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After several false starts with slow film speeds or ineffecient stock the Mäkelä Brothers working in Helsinki perfected a system, 'Liikescope', which could take, print and project finished films. Their development standardised film stock and projection speeds, making film-making cheaper for everyone and new experimentors sprang up throughout Europe and North-East Leifia. Films tended to be less than a minute in length, often showcasing the creator's ingenuity; shocking or scaring the audience with 'effects' rather than any narrative. These were shown in peep-show machines that had previously shown short flick-book style slapstick comedies or stripteases, often travelling around alongside music hall shows.The debut of a reliable projector, the 'Lightgraph' by the Anglian James Porter, meant that films could be shown to a large audience, dramatically increasing profits. The novelty proved infectious and several of the innovators built whole companies around themselves and their machines. Fixed placed film-theatres, 'parlours', soon appeared in most large towns and an ever greater amount of films, mostly simple shots of everyday life, were produced to meet the public's demand. Short stories, comedic stunts or dramatic scenes were soon more popular than the staid shots of normal life.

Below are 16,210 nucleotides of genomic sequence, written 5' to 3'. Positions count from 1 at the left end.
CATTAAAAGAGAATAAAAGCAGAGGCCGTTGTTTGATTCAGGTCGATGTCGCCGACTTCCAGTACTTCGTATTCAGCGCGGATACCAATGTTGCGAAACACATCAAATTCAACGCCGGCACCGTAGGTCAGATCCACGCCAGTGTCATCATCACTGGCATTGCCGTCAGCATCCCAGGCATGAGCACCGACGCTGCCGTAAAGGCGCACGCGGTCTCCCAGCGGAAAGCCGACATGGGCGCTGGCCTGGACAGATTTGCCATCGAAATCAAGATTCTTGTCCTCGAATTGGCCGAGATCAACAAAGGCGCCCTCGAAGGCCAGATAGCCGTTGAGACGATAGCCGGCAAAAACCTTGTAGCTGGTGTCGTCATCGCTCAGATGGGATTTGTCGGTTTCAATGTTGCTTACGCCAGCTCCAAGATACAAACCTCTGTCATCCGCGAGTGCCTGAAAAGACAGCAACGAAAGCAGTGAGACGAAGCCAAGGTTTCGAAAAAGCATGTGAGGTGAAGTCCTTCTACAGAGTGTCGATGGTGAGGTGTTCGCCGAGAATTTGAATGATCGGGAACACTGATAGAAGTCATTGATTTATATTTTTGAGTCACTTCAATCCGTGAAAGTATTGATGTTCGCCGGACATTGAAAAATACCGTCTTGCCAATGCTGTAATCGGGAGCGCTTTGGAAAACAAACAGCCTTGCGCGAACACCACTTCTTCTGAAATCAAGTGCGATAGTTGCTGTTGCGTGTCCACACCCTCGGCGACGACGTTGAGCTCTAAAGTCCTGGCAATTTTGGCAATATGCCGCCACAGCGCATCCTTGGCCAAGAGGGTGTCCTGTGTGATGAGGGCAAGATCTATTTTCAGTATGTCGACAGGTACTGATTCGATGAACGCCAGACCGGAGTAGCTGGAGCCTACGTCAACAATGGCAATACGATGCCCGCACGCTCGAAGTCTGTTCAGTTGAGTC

Multi-reel films began with the Danish film En Pige Som Der in 2003. The longer films came with the issue that the story, especially if combined with some of the more innovative staging and shots that were becoming popular, could easily become incomprehensible. The following year the innovation of intertitles, cards inserted into the scenes either explaining the action or giving some dialogue, meant that more ambitious film-making could flourish. Many were also accompanied by lengthy music scores so that a pianist could provide a 'soundtrack' to the action. All the while directors were experimenting more and more with light, angles and continuity to heighten drama or make the story more interesting.
Concurrently, the actors involved in the fictional films became much more important. The first films merely used uncredited theatre or music-hall actors but soon a wave of dedicated and telegenic film actors came to the fore. They were first given credits in 2004 and many have used their widespread fame to endorse products.
2012 saw a dramatic expansion of film producing countries and many states can boast several film studios competing with each other to produce ever more lavish and profitable films.
Several European states now have laws ensuring their own films are given preference in parlours though this does not stop many films being translated into different languages and becoming wildly popular across many states.